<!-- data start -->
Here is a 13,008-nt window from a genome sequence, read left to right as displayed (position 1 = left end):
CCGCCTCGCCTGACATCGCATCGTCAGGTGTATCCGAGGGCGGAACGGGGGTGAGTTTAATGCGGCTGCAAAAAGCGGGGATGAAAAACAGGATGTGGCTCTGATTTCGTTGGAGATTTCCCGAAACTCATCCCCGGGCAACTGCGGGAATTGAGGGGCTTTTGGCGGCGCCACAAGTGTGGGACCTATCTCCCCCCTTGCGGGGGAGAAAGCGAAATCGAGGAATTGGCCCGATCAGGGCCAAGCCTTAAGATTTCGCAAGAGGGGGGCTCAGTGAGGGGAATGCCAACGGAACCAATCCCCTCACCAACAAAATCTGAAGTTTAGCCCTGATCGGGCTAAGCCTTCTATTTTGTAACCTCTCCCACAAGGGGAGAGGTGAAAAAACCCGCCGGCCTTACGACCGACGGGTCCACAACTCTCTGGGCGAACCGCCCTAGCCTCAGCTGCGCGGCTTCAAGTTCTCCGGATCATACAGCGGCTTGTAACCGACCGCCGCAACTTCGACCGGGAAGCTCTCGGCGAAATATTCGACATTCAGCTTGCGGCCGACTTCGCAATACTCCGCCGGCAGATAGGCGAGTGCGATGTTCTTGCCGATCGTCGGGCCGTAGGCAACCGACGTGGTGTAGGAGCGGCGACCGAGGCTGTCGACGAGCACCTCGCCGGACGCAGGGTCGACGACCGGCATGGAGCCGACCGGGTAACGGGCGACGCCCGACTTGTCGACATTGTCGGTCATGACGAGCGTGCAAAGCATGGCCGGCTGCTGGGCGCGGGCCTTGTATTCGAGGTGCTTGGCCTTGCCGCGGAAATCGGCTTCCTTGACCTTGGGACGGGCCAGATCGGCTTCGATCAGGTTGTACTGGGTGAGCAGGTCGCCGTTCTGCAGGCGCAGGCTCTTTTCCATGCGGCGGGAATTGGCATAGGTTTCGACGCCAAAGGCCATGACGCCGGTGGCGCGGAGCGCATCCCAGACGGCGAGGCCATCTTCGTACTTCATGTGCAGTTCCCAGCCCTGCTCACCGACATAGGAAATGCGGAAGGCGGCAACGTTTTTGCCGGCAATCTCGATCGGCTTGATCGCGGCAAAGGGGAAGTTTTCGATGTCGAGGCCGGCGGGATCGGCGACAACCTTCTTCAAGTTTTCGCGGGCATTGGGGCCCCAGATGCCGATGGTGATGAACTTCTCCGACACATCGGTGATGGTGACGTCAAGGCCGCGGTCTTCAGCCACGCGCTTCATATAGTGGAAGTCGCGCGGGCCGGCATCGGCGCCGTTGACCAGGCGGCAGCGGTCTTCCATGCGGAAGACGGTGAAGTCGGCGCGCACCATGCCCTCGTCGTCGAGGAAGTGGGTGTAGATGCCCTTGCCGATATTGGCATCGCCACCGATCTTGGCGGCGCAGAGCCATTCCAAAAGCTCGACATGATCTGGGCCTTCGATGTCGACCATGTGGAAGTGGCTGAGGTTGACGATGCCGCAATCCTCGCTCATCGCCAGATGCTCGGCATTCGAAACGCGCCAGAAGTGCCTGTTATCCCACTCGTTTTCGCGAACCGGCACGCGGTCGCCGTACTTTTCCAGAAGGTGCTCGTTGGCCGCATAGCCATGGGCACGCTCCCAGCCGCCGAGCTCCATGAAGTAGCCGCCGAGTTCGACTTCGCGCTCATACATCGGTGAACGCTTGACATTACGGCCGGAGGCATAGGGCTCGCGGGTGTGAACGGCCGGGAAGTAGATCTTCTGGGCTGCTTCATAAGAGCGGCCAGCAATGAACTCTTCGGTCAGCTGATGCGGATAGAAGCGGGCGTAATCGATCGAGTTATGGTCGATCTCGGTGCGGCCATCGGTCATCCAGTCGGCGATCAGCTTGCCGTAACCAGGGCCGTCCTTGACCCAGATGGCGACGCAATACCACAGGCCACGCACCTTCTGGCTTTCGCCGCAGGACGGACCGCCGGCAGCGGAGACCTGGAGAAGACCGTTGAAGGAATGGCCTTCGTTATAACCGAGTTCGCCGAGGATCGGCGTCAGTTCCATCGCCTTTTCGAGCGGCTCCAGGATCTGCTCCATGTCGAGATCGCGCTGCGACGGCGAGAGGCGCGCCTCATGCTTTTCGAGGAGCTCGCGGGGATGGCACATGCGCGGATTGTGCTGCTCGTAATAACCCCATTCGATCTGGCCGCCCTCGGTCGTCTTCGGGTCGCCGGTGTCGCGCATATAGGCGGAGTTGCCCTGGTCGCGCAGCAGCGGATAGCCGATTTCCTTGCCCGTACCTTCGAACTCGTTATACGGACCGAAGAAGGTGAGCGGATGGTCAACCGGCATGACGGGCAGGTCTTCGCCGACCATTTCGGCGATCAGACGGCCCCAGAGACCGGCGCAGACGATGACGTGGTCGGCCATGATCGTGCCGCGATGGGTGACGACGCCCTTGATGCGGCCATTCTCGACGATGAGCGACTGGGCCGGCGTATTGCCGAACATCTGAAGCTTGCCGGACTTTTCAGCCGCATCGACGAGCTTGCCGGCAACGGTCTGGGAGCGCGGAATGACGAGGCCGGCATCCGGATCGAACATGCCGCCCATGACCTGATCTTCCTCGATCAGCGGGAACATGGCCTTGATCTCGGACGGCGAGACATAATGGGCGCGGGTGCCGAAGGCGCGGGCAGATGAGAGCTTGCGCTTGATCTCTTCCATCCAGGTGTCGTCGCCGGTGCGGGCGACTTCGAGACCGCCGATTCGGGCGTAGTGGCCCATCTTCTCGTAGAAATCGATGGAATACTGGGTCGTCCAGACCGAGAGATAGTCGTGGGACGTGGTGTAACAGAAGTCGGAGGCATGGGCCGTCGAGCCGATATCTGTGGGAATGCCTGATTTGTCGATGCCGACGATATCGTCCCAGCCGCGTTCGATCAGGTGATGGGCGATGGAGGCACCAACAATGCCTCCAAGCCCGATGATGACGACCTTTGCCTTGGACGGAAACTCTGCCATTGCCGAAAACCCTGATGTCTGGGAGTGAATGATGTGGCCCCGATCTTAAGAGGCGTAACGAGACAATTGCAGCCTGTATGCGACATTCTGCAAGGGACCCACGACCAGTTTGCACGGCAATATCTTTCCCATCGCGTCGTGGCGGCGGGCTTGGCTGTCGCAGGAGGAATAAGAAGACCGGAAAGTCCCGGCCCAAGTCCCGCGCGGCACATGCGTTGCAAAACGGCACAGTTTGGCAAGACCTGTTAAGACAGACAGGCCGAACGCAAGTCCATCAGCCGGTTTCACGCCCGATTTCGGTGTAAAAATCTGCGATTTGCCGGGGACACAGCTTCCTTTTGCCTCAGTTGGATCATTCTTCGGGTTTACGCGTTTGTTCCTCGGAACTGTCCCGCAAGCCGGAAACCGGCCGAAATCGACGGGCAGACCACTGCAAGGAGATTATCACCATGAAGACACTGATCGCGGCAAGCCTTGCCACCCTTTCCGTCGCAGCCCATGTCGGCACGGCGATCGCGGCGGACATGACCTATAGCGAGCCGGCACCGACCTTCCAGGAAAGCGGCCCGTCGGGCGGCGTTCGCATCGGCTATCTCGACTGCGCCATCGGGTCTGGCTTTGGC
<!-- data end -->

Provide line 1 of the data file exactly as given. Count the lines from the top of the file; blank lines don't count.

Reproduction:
Here is a 13,008-nt window from a genome sequence, read left to right as displayed (position 1 = left end):